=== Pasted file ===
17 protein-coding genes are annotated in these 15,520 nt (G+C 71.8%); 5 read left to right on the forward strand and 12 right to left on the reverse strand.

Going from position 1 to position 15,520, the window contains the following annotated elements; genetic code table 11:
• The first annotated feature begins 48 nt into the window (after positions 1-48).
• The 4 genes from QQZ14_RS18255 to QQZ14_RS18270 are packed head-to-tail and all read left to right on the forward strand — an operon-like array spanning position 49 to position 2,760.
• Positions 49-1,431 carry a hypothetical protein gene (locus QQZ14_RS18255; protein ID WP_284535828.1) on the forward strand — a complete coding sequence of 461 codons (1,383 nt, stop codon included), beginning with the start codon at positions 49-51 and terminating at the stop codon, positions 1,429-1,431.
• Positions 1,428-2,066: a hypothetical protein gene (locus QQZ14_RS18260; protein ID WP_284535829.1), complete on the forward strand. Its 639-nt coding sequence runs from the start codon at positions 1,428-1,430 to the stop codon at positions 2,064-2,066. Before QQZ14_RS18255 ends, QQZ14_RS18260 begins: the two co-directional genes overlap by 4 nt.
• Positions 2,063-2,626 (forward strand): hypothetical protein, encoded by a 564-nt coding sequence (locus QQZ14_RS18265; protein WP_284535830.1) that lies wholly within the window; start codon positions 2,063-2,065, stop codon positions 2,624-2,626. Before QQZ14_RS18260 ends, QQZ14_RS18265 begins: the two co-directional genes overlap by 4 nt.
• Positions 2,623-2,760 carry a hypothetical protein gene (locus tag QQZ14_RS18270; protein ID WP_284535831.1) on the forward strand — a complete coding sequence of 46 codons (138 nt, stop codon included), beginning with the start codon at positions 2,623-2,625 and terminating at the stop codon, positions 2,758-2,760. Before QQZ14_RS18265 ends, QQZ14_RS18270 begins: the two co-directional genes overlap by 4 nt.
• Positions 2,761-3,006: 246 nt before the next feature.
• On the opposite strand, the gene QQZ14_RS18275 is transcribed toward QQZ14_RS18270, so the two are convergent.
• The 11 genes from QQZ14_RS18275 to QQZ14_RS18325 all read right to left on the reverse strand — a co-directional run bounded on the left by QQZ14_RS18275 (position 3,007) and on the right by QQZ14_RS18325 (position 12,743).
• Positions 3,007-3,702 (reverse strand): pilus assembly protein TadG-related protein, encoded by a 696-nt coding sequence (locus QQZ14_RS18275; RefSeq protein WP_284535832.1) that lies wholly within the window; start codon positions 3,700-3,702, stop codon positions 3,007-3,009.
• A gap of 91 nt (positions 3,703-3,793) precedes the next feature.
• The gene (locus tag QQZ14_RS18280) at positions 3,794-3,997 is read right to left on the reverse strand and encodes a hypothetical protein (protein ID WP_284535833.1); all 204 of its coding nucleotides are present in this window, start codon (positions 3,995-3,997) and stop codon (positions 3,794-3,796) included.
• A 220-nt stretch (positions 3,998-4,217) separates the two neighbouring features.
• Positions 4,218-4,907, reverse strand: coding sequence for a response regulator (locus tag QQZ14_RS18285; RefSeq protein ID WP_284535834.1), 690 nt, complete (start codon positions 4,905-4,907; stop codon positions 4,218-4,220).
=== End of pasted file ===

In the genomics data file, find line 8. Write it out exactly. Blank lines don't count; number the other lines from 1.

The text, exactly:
• Positions 2,623-2,760 carry a hypothetical protein gene (locus tag QQZ14_RS18270; protein ID WP_284535831.1) on the forward strand — a complete coding sequence of 46 codons (138 nt, stop codon included), beginning with the start codon at positions 2,623-2,625 and terminating at the stop codon, positions 2,758-2,760. Before QQZ14_RS18265 ends, QQZ14_RS18270 begins: the two co-directional genes overlap by 4 nt.